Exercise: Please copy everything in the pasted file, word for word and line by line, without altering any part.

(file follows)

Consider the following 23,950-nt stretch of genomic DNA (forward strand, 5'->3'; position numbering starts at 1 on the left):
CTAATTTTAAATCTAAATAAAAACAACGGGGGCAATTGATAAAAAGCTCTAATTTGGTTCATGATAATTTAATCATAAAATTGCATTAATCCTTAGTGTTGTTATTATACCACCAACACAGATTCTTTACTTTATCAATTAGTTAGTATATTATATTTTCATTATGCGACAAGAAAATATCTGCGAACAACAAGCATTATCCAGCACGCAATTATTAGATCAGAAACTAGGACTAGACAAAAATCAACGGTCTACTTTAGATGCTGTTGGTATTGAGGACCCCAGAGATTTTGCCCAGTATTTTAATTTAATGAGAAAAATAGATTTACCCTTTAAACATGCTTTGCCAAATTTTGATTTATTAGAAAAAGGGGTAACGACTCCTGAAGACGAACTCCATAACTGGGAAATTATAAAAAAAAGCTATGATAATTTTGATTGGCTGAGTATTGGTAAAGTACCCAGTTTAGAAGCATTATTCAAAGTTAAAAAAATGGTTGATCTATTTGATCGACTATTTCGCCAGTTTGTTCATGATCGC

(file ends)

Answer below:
Consider the following 23,950-nt stretch of genomic DNA (forward strand, 5'->3'; position numbering starts at 1 on the left):
CTAATTTTAAATCTAAATAAAAACAACGGGGGCAATTGATAAAAAGCTCTAATTTGGTTCATGATAATTTAATCATAAAATTGCATTAATCCTTAGTGTTGTTATTATACCACCAACACAGATTCTTTACTTTATCAATTAGTTAGTATATTATATTTTCATTATGCGACAAGAAAATATCTGCGAACAACAAGCATTATCCAGCACGCAATTATTAGATCAGAAACTAGGACTAGACAAAAATCAACGGTCTACTTTAGATGCTGTTGGTATTGAGGACCCCAGAGATTTTGCCCAGTATTTTAATTTAATGAGAAAAATAGATTTACCCTTTAAACATGCTTTGCCAAATTTTGATTTATTAGAAAAAGGGGTAACGACTCCTGAAGACGAACTCCATAACTGGGAAATTATAAAAAAAAGCTATGATAATTTTGATTGGCTGAGTATTGGTAAAGTACCCAGTTTAGAAGCATTATTCAAAGTTAAAAAAATGGTTGATCTATTTGATCGACTATTTCGCCAGTTTGTTCATGATCGC